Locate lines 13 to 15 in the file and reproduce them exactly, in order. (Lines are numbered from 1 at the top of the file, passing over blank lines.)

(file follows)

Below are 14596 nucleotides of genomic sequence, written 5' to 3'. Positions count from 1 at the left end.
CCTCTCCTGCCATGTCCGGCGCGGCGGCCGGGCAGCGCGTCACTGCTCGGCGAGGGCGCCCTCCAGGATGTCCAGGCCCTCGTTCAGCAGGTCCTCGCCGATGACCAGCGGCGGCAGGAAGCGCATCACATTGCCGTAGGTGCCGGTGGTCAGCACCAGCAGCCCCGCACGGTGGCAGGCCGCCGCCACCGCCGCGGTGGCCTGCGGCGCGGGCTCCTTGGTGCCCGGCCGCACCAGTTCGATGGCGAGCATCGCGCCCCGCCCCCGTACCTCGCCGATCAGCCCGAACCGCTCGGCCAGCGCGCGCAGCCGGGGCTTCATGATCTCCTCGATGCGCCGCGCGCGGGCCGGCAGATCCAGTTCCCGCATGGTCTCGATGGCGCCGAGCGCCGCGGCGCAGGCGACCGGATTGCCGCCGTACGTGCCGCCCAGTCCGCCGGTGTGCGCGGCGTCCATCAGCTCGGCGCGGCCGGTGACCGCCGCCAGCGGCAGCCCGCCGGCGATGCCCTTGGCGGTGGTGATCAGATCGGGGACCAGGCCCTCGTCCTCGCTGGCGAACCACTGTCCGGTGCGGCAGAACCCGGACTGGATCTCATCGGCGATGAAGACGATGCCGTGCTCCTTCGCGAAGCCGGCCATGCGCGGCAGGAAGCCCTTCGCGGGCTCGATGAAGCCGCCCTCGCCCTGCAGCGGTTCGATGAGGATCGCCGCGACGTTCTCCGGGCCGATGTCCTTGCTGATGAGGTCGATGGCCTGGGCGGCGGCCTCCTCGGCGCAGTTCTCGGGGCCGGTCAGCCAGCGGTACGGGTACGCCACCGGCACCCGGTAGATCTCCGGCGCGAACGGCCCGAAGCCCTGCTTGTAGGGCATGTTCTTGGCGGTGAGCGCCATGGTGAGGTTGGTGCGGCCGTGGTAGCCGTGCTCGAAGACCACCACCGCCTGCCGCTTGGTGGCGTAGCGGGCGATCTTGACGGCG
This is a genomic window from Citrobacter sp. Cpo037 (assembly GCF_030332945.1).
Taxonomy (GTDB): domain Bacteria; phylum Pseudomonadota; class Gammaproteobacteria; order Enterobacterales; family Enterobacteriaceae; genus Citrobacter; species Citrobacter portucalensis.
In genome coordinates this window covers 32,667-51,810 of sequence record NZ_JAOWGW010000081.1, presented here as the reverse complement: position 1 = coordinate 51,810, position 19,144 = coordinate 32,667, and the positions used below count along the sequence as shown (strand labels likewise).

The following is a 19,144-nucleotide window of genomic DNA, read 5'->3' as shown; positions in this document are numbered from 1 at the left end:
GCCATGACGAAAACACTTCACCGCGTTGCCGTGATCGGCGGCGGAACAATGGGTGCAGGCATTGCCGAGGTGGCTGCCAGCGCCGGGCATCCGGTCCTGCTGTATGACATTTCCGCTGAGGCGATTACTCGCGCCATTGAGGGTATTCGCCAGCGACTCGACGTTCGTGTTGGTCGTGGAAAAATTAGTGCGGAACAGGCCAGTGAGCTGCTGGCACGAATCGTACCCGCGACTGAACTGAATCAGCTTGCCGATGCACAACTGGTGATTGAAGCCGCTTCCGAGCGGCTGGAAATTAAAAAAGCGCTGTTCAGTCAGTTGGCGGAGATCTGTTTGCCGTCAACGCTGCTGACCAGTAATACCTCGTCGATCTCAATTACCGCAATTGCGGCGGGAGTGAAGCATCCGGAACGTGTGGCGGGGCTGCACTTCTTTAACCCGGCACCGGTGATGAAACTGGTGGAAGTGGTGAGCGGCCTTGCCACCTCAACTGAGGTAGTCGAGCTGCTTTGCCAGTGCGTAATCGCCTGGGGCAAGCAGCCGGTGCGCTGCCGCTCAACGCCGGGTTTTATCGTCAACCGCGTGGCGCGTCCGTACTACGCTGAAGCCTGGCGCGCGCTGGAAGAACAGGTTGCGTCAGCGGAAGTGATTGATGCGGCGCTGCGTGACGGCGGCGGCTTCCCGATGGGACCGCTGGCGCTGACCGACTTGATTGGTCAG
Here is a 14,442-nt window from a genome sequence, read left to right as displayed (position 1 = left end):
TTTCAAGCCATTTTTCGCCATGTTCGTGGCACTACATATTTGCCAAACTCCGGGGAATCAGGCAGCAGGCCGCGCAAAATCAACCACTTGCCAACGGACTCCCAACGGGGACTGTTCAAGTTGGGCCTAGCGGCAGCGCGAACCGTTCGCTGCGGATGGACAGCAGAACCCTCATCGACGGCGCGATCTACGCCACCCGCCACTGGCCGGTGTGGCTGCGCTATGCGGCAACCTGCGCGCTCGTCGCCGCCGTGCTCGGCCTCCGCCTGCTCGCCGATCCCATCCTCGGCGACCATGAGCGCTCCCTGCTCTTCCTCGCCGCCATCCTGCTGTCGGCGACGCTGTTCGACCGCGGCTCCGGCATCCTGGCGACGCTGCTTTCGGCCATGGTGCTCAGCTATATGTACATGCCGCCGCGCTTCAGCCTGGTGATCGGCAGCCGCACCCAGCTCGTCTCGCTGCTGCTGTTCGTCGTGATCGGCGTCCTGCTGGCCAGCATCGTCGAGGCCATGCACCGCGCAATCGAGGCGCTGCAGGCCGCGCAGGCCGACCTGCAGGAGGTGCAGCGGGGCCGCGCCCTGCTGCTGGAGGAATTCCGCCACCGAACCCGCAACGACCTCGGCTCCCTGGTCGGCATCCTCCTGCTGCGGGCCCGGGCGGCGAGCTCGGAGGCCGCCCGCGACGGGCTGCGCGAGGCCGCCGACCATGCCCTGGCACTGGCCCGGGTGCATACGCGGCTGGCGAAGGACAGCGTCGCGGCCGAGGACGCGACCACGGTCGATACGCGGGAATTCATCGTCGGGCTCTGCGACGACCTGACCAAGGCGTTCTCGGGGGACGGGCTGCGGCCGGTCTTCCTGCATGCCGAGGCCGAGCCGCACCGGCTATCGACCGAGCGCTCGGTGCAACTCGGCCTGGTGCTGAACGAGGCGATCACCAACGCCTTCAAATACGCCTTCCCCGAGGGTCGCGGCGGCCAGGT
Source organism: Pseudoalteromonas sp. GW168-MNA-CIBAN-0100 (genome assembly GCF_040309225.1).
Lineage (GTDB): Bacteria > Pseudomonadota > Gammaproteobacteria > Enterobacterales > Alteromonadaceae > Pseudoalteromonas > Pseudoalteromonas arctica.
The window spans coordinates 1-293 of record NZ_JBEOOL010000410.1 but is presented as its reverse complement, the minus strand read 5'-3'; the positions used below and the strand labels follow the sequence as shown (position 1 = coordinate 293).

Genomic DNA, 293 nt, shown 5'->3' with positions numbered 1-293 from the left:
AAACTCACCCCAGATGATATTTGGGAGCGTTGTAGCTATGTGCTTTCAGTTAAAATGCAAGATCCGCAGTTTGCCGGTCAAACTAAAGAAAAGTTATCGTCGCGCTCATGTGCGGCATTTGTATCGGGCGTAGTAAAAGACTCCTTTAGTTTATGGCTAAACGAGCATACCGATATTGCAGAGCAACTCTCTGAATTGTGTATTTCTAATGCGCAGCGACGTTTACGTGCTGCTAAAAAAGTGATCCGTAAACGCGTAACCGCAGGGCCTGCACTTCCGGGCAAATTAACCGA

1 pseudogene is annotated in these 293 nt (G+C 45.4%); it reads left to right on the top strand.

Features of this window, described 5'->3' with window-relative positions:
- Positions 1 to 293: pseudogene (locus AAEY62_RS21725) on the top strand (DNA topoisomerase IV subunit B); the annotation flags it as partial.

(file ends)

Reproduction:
Genomic DNA, 293 nt, shown 5'->3' with positions numbered 1-293 from the left:
AAACTCACCCCAGATGATATTTGGGAGCGTTGTAGCTATGTGCTTTCAGTTAAAATGCAAGATCCGCAGTTTGCCGGTCAAACTAAAGAAAAGTTATCGTCGCGCTCATGTGCGGCATTTGTATCGGGCGTAGTAAAAGACTCCTTTAGTTTATGGCTAAACGAGCATACCGATATTGCAGAGCAACTCTCTGAATTGTGTATTTCTAATGCGCAGCGACGTTTACGTGCTGCTAAAAAAGTGATCCGTAAACGCGTAACCGCAGGGCCTGCACTTCCGGGCAAATTAACCGA

1 pseudogene is annotated in these 293 nt (G+C 45.4%); it reads left to right on the top strand.